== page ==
I used to sit by my boy’s photo and look deeply into his beautiful hazel eyes, wondering how on earth this had happened to him, to our family. There was nothing there that told me any secrets – they were bright and clear, crinkling around the edges as he laughed. His inner demons did not come through those eyes. So much for them being a window into the soul!
But as I sat there, day after day, I stopped looking for the “why’s” and instead I started focusing on his face, his smile, his soft hair, his crooked front teeth and cleft chin, his eyes – those wonderful, kind eyes. I remembered his laugh, his voice calling me “mom,” his soft snores on the couch late in the night when I would carefully wake him to go to bed.
I remembered him, in life, not just his death and the sadness that came with it. I remembered him.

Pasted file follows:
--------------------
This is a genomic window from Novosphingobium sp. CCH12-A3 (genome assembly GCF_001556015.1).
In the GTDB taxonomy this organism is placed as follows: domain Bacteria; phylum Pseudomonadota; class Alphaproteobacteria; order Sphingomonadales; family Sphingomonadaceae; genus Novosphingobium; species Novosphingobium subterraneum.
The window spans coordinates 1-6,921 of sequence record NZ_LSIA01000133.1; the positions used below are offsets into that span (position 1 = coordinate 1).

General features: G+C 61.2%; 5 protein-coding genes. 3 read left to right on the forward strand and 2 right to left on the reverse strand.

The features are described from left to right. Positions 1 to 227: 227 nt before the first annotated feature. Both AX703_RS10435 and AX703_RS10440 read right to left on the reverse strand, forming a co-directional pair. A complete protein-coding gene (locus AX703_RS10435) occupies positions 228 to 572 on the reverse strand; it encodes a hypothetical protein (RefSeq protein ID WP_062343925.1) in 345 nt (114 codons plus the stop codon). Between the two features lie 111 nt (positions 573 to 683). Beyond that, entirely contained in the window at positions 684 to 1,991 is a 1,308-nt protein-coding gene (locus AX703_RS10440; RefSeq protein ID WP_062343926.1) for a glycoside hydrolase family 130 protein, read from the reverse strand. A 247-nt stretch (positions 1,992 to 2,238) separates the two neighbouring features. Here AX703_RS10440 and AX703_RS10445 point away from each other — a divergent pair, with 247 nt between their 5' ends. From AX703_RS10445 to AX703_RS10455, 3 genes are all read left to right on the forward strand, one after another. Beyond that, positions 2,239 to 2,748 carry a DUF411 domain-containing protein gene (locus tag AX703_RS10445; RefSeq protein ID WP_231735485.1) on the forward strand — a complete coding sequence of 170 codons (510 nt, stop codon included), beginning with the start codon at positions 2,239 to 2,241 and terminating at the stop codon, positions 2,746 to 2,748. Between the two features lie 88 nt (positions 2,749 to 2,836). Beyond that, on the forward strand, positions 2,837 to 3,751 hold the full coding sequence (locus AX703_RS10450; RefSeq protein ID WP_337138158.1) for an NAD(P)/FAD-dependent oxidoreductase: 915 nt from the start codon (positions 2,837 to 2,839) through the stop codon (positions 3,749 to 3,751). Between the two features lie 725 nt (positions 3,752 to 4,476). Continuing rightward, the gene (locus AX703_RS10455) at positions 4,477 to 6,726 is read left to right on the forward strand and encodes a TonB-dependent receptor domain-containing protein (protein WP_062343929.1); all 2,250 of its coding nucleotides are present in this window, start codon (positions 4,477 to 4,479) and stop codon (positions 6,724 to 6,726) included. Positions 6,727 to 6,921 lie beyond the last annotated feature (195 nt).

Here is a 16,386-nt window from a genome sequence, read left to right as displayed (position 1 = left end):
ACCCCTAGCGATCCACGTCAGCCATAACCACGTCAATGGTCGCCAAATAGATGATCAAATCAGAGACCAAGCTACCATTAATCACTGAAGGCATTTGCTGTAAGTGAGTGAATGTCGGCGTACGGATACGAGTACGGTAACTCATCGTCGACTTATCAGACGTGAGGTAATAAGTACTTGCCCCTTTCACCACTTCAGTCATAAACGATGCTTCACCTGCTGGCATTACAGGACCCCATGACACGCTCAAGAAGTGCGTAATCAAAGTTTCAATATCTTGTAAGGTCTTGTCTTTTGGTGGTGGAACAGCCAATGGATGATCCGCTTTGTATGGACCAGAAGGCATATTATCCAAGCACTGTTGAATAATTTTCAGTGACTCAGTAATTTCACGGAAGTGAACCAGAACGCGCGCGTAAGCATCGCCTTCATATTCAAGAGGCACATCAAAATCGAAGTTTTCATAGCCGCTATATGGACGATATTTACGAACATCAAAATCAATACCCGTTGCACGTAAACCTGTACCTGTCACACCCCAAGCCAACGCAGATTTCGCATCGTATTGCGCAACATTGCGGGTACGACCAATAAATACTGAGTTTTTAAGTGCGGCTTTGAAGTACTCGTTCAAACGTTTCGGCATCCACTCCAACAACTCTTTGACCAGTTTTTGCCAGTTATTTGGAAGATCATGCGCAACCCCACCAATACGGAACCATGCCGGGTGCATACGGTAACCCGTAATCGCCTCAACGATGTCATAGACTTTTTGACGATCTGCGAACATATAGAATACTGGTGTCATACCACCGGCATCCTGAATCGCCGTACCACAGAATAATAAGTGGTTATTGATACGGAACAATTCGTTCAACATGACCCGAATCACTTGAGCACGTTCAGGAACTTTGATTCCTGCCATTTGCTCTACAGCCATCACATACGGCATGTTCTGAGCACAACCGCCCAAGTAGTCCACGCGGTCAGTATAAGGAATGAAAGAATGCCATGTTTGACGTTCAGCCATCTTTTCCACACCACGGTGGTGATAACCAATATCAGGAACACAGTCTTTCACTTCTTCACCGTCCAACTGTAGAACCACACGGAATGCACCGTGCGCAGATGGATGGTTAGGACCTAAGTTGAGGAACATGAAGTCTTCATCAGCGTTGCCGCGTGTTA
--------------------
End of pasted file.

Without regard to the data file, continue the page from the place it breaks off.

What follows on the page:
I light a candle every Sunday, early with the sunrise, and it stays lit for the whole day, unless we go out somewhere, which we usually don’t do. Sundays were always family days, when my boy was home, and we stayed in our pj’s, eating a big breakfast, watching football, snacking all day, relaxing before the beginning of another busy week.
Sunday remains a quiet, peaceful day still, even with him gone. His candle shines bright all day, the smell making me smile whenever I walk by it. It is one way to keep his memory alive, to keep him close to us still. It sits by his photograph and lights the way into his eyes, so that I don’t forget, so that I remember him.
During the holidays it is easy to succumb to the ever present grief of them being gone. But doing small, meaningful things, such as lighting a candle in their memory, can make the sadness recede just a little bit, and sometimes that’s all we need- a small respite.